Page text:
HER2-E strongly predicted anthracycline sensitivity. The chemotherapy-sensitive basal- like tumors showed no added benefit for CEF over CMF, suggesting that nonanthracycline regimens may be adequate in this subtype although further investigation is required.
doi:10.1158/1078-0432.CCR-11-2956
PMCID: PMC3743660  PMID: 22351696
7.  A 50-Gene Intrinsic Subtype Classifier for Prognosis and Prediction of Benefit from Adjuvant Tamoxifen 
Purpose
Gene expression profiling classifies breast cancer into intrinsic subtypes based on the biology of the underlying disease pathways. We have used material from a prospective randomized trial of tamoxifen versus placebo in premenopausal women with primary breast cancer (NCIC CTG MA.12) to evaluate the prognostic and predictive significance of intrinsic subtypes identified by both the PAM50 gene set and by immunohistochemistry.
Experimental Design
Total RNA from 398 of 672 (59%) patients was available for intrinsic subtyping with a quantitative reverse transcriptase PCR (qRT-PCR) 50-gene predictor (PAM50) for luminal A, luminal B, HER-2–enriched, and basal-like subtypes. A tissue microarray was also constructed from 492 of 672 (73%) of the study population to assess a panel of six immunohistochemical IHC antibodies to define the same intrinsic subtypes.
Results
Classification into intrinsic subtypes by the PAM50 assay was prognostic for both disease-free survival (DFS; P = 0.0003) and overall survival (OS; P = 0.0002), whereas classification by the IHC panel was not. Luminal subtype by PAM50 was predictive of tamoxifen benefit [DFS: HR, 0.52; 95% confidence interval (CI), 0.32–0.86 vs. HR, 0.80; 95% CI, 0.50–1.29 for nonluminal subtypes], although the interaction test was not significant (P = 0.24), whereas neither subtyping by central immunohistochemistry nor by local estrogen receptor (ER) or progesterone receptor (PR) status were predictive. Risk of relapse (ROR) modeling with the PAM50 assay produced a continuous risk score in both node-negative and node-positive disease.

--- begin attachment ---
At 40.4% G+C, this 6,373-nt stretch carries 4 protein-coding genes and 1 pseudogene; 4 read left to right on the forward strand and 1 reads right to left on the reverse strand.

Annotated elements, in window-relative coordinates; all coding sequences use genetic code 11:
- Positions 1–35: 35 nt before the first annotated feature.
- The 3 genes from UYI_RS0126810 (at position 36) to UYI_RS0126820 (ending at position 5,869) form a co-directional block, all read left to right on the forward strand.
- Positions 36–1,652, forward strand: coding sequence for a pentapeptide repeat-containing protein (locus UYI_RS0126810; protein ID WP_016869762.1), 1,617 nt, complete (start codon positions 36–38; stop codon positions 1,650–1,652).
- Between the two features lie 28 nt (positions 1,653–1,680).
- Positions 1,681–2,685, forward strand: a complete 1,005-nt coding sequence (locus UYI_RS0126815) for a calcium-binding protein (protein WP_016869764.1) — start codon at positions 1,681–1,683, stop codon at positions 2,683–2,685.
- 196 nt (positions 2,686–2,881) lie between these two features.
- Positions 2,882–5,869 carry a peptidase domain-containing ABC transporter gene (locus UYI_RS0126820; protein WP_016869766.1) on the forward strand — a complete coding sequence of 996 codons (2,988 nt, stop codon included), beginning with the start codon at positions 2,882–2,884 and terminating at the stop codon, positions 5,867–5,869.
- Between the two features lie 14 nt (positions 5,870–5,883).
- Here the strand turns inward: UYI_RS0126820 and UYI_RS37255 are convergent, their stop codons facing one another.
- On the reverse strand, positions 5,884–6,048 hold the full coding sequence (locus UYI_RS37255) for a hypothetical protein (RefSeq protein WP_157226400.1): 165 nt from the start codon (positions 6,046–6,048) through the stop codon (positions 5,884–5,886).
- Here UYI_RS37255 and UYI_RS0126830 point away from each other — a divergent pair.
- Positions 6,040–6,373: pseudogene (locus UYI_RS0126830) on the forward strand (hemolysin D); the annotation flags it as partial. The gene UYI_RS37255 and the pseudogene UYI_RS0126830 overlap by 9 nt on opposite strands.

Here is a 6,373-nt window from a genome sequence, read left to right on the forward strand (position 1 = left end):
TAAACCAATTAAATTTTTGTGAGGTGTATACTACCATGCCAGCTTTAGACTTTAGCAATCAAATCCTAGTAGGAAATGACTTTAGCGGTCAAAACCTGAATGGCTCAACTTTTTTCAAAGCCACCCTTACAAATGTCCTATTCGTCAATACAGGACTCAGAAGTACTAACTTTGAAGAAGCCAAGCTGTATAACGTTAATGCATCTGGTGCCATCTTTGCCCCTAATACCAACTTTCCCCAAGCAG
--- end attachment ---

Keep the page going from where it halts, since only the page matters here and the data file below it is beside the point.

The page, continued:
Conclusions
In the MA.12 study, intrinsic subtype classification by qRT-PCR with the PAM50 assay was superior to IHC profiling for both prognosis and prediction of benefit from adjuvant tamoxifen.
doi:10.1158/1078-0432.CCR-12-0286
PMCID: PMC3743663  PMID: 22711706
8.  CD8+ lymphocyte infiltration is an independent favorable prognostic indicator in basal-like breast cancer